The Supreme Court has overturned constitutional protections for abortion, and several states have now immediately outlawed essential care that is used by roughly one in four Americans who can become pregnant. As many people in the health professions have said, these prohibitions will undermine bodily autonomy, criminalize a wide range of pregnancy outcomes and limit the personal and professional lives of millions of Americans. They will also undoubtedly increase pregnancy-related morbidity and mortality.

As educators and physicians who provide abortions, we believe that this vital health service must not be limited to abortion clinics and ob-gyn practices. They are already overburdened in our shifting legal landscape. America urgently needs to expand and diversify its abortion care workforce, and primary care providers are key to that expansion. Family physicians, internists, pediatricians, nurse practitioners and certified midwives care for people who are pregnant. They can, and do, safely and effectively provide both medication and procedural abortions in their offices, but only 3 percent of family physicians provide abortion care.

As a matter of health equity, many more primary care clinicians should step up to provide the abortion services that fall well within their scope of practice. Many people prefer to access abortion and other sexual and reproductive health services from their primary care physicians, who are usually their first and main source of health care. In addition, providing abortions within primary care reduces stigma and enhances continuity with other health care services. It also increases access to abortion.

Access is a key issue here. The right to abortion has been eroded for decades by restrictive state laws, federal funding bans, conservative courts, and structural inequities rooted in racism, misogyny and xenophobia. Low-income, rural, Black, Indigenous and immigrant communities are and will be even more disproportionately harmed by forced birth and the criminalization of miscarriage and self-managed abortion. Overzealous prosecutors are already charging people who abort (or even miscarry) with crimes.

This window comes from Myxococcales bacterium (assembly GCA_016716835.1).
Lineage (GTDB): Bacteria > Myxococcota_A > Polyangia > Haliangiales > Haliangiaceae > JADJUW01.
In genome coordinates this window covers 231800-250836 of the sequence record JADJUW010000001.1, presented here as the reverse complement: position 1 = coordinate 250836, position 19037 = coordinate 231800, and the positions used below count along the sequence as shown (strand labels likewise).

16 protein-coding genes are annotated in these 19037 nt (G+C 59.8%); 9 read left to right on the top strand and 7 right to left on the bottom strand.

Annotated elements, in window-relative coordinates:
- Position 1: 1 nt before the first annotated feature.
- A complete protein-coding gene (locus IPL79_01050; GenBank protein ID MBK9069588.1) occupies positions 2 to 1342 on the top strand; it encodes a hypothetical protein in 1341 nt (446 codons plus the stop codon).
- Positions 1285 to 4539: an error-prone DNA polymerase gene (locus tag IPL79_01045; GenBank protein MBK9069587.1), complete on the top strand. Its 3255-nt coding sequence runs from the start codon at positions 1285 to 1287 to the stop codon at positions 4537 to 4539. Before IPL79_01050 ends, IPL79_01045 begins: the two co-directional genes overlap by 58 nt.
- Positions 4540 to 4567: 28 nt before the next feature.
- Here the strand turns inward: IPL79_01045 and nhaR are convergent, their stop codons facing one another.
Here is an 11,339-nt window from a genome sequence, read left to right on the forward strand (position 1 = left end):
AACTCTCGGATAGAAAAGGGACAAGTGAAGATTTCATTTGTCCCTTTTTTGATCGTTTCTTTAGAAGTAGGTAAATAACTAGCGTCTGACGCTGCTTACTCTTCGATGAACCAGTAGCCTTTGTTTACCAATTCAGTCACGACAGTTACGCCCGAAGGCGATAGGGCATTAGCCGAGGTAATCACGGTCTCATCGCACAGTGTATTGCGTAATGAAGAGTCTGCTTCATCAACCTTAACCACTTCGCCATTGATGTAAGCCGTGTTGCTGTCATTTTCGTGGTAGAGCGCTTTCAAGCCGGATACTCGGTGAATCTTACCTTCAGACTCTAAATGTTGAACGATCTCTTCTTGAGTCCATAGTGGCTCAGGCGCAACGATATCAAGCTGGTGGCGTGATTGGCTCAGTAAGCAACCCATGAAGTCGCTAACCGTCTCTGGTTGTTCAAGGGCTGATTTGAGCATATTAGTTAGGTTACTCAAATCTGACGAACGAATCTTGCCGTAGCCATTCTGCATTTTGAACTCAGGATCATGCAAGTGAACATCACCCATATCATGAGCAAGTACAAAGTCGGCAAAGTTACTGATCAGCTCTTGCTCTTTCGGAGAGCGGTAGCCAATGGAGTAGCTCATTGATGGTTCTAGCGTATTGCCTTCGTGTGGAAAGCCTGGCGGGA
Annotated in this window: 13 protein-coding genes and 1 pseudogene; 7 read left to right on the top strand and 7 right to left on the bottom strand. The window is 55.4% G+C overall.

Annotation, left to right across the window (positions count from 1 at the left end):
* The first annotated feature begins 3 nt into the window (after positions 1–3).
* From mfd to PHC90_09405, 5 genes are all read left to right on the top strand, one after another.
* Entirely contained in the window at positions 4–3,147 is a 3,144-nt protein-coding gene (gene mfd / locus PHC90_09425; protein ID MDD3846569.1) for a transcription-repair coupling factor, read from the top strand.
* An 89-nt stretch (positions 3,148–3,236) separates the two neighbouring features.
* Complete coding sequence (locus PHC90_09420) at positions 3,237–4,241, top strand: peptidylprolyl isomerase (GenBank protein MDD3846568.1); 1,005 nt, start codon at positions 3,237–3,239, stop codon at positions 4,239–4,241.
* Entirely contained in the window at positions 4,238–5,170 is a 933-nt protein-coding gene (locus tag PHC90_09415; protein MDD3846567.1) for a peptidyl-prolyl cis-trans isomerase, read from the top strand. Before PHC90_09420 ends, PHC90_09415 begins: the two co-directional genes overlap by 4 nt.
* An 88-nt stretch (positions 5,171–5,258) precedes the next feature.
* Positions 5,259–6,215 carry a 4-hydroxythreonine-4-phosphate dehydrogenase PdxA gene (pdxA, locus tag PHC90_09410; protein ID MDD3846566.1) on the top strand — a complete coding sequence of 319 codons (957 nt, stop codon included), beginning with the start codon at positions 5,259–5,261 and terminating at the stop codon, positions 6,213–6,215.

While telehealth and self-managed medication abortion may reduce some of the harm caused by abortion bans, many pregnant people won’t be able to access these services, whether because lacking in funds, Internet access or a secure mailing address. In addition, 19 states currently prohibit telemedicine abortion provision, and some patients will be medically ineligible for remote services. This will worsen reproductive injustice and inequity, continuing to sow mistrust among marginalized people.

In states where abortion ends up completely banned, primary care practices will face many of the same legal and financial risks as dedicated abortion facilities. Yet primary care clinicians can play a pivotal role in helping to meet the surge in demand that is already overwhelming abortion clinics in sanctuary and border states. Rural and exurban areas of states already bear the brunt of the abortion provider shortage, something that is likely to increase sharply if Roe is overturned. These are often regions where primary care clinicians are the sole providers of health care, including sexual and reproductive health. Patients in rural areas are often already at a disadvantage when trying to access health care, including abortion, as most abortion providers are concentrated in larger cities, which requires patients to manage transportation, lodging, childcare and lost wages. Primary care abortion providers could substantially reduce these burdens, because many of these clinicians will be situated much closer to restricted states.